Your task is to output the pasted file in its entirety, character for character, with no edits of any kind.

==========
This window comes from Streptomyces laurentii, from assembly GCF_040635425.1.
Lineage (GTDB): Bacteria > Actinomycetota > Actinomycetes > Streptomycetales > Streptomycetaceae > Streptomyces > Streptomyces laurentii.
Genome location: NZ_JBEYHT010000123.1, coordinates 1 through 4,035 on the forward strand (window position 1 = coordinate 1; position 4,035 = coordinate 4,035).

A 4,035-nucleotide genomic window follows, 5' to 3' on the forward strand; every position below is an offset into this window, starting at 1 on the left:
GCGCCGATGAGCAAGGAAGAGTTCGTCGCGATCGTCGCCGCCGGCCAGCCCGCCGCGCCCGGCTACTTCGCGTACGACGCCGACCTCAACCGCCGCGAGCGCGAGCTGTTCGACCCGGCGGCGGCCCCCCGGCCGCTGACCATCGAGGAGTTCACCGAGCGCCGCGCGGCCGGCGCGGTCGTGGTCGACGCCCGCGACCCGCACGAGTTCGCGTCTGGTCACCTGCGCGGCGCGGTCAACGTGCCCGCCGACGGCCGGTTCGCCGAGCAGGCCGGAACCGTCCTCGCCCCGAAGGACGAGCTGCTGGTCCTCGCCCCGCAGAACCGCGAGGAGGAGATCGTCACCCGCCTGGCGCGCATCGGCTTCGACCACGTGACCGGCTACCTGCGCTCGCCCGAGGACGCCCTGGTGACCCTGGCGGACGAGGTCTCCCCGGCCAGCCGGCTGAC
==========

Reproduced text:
This window comes from Streptomyces laurentii, from assembly GCF_040635425.1.
Lineage (GTDB): Bacteria > Actinomycetota > Actinomycetes > Streptomycetales > Streptomycetaceae > Streptomyces > Streptomyces laurentii.
Genome location: NZ_JBEYHT010000123.1, coordinates 1 through 4,035 on the forward strand (window position 1 = coordinate 1; position 4,035 = coordinate 4,035).

A 4,035-nucleotide genomic window follows, 5' to 3' on the forward strand; every position below is an offset into this window, starting at 1 on the left:
GCGCCGATGAGCAAGGAAGAGTTCGTCGCGATCGTCGCCGCCGGCCAGCCCGCCGCGCCCGGCTACTTCGCGTACGACGCCGACCTCAACCGCCGCGAGCGCGAGCTGTTCGACCCGGCGGCGGCCCCCCGGCCGCTGACCATCGAGGAGTTCACCGAGCGCCGCGCGGCCGGCGCGGTCGTGGTCGACGCCCGCGACCCGCACGAGTTCGCGTCTGGTCACCTGCGCGGCGCGGTCAACGTGCCCGCCGACGGCCGGTTCGCCGAGCAGGCCGGAACCGTCCTCGCCCCGAAGGACGAGCTGCTGGTCCTCGCCCCGCAGAACCGCGAGGAGGAGATCGTCACCCGCCTGGCGCGCATCGGCTTCGACCACGTGACCGGCTACCTGCGCTCGCCCGAGGACGCCCTGGTGACCCTGGCGGACGAGGTCTCCCCGGCCAGCCGGCTGAC